What would Tracy want me to do? I often ask myself this question. My cousin, Tracy Link, battled breast cancer not once, but twice. Tracy died on May 1, 2013. She was 38 years old. Thirty-eight.
I hate cancer because of what that cruel disease and its treatments put her and those closest to her through. I may despise cancer, but I will always love my cousin Tracy. My love makes me ask myself: What would Tracy want me to do?
Missing Tracy Link made me willing and eager to train and run for a half marathon in her memory. No doubt, I will run for love – even 13.1 miles.
Running long distances can hurt. At times the pain is far more mental than physical. The mind is weak; it will occasionally try to convince you to give up. Your body is capable of much more; however, your damn brain just wants you to walk. That same brain probably also thinks that you should eat a doughnut. Or is it just my brain that needs to shut the hell up?
So, you are running and your brain is trash talking you worse than a softball team full of sassy little girls. Have you heard their chants lately? Harsh! And loud.
You have a choice: stop or push on. It would be easiest to allow the pain to take over, and do exactly what your brain and aching body wants – give up. Or, you can choose to keep moving forward. What is one highly effective way to keep your ass moving when you THINK that you cannot possibly go any further?
Stop thinking about yourself. Instead, focus your thoughts on someone that you love who is going through, or has gone through, some horrible shit. That person did not have a choice to stop. They had to go on. They had to fight. Do you know why? Because if they stopped fighting – they might die.
When a loved one dies, there is a desire to do something to honor them. It makes you feel good. Here is some running advice: If you are going to train and do a run for someone that meant a damn to you, do it with the right intentions. It is not about you and how far or fast you can go. Concentrate your efforts on your reason for running – your love. Love will push you farther and faster than you can ever do on your own. Trust me.
During a race, there are people along the streets holding signs to cheer the runners on. Some signs are meant for a specific person; some just want to motivate all of the runners. I sometimes zone out when I run, and peripheral things can be a blur. But other times I do try to be more aware of my surroundings; wake up, take it all in, and enjoy the experience more.
My favorite motivational sign is: “Finishing is your only fucking option!” Classic. But at Pittsburgh this past year, I did notice another sign that will be hard to forget: “Dedicate each mile to someone you love.” If that does not keep your ass moving, and simultaneously put a lump in your throat, you are emotionally numb.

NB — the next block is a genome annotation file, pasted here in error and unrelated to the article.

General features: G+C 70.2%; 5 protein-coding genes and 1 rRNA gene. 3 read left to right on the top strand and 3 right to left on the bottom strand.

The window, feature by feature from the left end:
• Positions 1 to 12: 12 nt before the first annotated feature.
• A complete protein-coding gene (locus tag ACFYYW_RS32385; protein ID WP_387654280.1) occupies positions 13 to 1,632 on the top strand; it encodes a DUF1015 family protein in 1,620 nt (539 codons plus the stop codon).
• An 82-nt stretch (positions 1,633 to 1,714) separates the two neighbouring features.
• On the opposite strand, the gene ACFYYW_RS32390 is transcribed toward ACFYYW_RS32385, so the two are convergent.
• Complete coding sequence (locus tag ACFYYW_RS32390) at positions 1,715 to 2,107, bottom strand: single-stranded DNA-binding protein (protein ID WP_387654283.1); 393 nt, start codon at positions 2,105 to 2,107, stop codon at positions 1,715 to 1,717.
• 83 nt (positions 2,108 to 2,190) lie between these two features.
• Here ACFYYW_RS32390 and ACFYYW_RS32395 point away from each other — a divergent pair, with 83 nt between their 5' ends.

I signed up to run the 2014 Pittsburgh Half-Marathon to raise money for the Susan G. Komen team. It was nice to feel like I was doing something, basically anything, to honor my Tracy.
Reality check: my actions mean squat. You know what really matters? Tracy’s group of loving caregivers who were there for her on a daily basis. The people who saw her go through every moment. All of us outsiders have no fucking clue what that was like. Me included.
A cancer diagnosis is a bitch. Chemotherapy, to try to save your life, seems like Hell on Earth. Killing yourself to try to save yourself. Terrible.
Tracy had an amazing, larger than life personality. A positive, full of piss and vinegar, hilarious Tracy is what I got to see — all but one time. That one encounter was one of the worst days of my life. My wake up call.
My Uncle and Dad were moving some of Tracy’s belongings. I followed them to my Uncle’s place; where Tracy was now living. She was really sick at this point. I had not seen her for quite a while.
I live with five kids. Our home is essentially a petri dish of festering germs at all times. I could not risk passing anything to Tracy. On this day, my older girls stayed in the car with my little ones. My Uncle told me that I could go in and see Tracy if I wanted to. I was unaware of how bad things were at this point. I was in such denial. I was eager to say see Tracy and say hello.
Nothing could have prepared me. Yes, I was grateful to get to see Tracy; but, one thing was perfectly clear to me as I drove away that day in tears. My Tracy was already gone. Cancer and then chemo had taken the Tracy that I knew and loved away. I hate cancer, and chemo can go to Hell as well.
Everything that I have ever done for Tracy has only consisted of – one day. One day in April 2013, I went to see her when she was very sick. She died shortly after that. Then, one day in May 2014, I ran a half marathon in Pittsburgh to honor her memory. Each time, only one stinking day.
Although my “one days” are well intended, and of course do hold some meaning, in reality they are NOTHING compared to what Tracy’s close group of caregivers did for her on a daily basis.
Caregivers are some of the most unselfish, compassionate people that exist. If you know someone that cares for a person who is disabled, critically ill, elderly, or whatever, I beg you to stop whatever you are doing that you are convinced is so vitally important, and ask that caregiver if you can do ANYTHING to help them. Or, I know that this is going to be a stretch for most people, how about tell them: Thank you. Trust me, it is the LEAST that you can do; but, I am sure that they will still appreciate it.
I was lucky to know Tracy. She was one of a kind. Because of her I hope to be a more considerate person. I just need to ask myself: What would Tracy want me to do? That question quickly makes the right thing clear.